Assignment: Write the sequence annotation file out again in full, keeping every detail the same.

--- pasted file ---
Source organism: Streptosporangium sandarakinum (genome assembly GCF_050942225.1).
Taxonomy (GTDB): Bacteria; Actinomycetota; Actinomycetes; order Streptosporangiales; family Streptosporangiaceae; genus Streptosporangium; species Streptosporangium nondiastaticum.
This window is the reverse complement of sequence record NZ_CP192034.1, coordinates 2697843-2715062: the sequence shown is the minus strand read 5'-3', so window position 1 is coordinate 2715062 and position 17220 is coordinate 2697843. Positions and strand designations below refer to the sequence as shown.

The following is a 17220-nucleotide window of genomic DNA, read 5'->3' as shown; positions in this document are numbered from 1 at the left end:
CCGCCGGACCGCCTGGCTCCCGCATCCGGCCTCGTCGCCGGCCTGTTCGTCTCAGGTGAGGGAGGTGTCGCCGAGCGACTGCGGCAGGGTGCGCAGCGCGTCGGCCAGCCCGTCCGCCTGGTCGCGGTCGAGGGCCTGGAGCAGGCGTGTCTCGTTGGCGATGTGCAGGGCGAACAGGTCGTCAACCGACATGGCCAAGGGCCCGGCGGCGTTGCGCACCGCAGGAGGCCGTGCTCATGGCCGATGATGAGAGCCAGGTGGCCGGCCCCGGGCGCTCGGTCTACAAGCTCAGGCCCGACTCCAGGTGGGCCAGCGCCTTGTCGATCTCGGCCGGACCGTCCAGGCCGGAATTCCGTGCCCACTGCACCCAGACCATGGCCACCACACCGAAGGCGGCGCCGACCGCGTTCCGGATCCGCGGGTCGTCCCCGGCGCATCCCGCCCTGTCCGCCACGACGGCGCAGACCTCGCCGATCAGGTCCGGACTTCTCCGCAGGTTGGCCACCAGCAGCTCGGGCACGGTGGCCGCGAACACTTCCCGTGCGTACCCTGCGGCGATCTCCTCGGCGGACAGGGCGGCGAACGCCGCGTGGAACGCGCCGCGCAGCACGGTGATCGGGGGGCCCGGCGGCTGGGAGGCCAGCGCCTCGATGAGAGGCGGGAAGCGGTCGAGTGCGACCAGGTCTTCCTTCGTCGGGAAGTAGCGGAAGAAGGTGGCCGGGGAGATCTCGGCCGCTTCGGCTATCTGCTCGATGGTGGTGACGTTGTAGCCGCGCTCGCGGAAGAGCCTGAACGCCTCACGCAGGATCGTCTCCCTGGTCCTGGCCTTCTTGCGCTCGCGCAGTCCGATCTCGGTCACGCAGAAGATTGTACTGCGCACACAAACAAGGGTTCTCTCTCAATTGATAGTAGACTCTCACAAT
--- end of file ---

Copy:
Source organism: Streptosporangium sandarakinum (genome assembly GCF_050942225.1).
Taxonomy (GTDB): Bacteria; Actinomycetota; Actinomycetes; order Streptosporangiales; family Streptosporangiaceae; genus Streptosporangium; species Streptosporangium nondiastaticum.
This window is the reverse complement of sequence record NZ_CP192034.1, coordinates 2697843-2715062: the sequence shown is the minus strand read 5'-3', so window position 1 is coordinate 2715062 and position 17220 is coordinate 2697843. Positions and strand designations below refer to the sequence as shown.

The following is a 17220-nucleotide window of genomic DNA, read 5'->3' as shown; positions in this document are numbered from 1 at the left end:
CCGCCGGACCGCCTGGCTCCCGCATCCGGCCTCGTCGCCGGCCTGTTCGTCTCAGGTGAGGGAGGTGTCGCCGAGCGACTGCGGCAGGGTGCGCAGCGCGTCGGCCAGCCCGTCCGCCTGGTCGCGGTCGAGGGCCTGGAGCAGGCGTGTCTCGTTGGCGATGTGCAGGGCGAACAGGTCGTCAACCGACATGGCCAAGGGCCCGGCGGCGTTGCGCACCGCAGGAGGCCGTGCTCATGGCCGATGATGAGAGCCAGGTGGCCGGCCCCGGGCGCTCGGTCTACAAGCTCAGGCCCGACTCCAGGTGGGCCAGCGCCTTGTCGATCTCGGCCGGACCGTCCAGGCCGGAATTCCGTGCCCACTGCACCCAGACCATGGCCACCACACCGAAGGCGGCGCCGACCGCGTTCCGGATCCGCGGGTCGTCCCCGGCGCATCCCGCCCTGTCCGCCACGACGGCGCAGACCTCGCCGATCAGGTCCGGACTTCTCCGCAGGTTGGCCACCAGCAGCTCGGGCACGGTGGCCGCGAACACTTCCCGTGCGTACCCTGCGGCGATCTCCTCGGCGGACAGGGCGGCGAACGCCGCGTGGAACGCGCCGCGCAGCACGGTGATCGGGGGGCCCGGCGGCTGGGAGGCCAGCGCCTCGATGAGAGGCGGGAAGCGGTCGAGTGCGACCAGGTCTTCCTTCGTCGGGAAGTAGCGGAAGAAGGTGGCCGGGGAGATCTCGGCCGCTTCGGCTATCTGCTCGATGGTGGTGACGTTGTAGCCGCGCTCGCGGAAGAGCCTGAACGCCTCACGCAGGATCGTCTCCCTGGTCCTGGCCTTCTTGCGCTCGCGCAGTCCGATCTCGGTCACGCAGAAGATTGTACTGCGCACACAAACAAGGGTTCTCTCTCAATTGATAGTAGACTCTCACAAT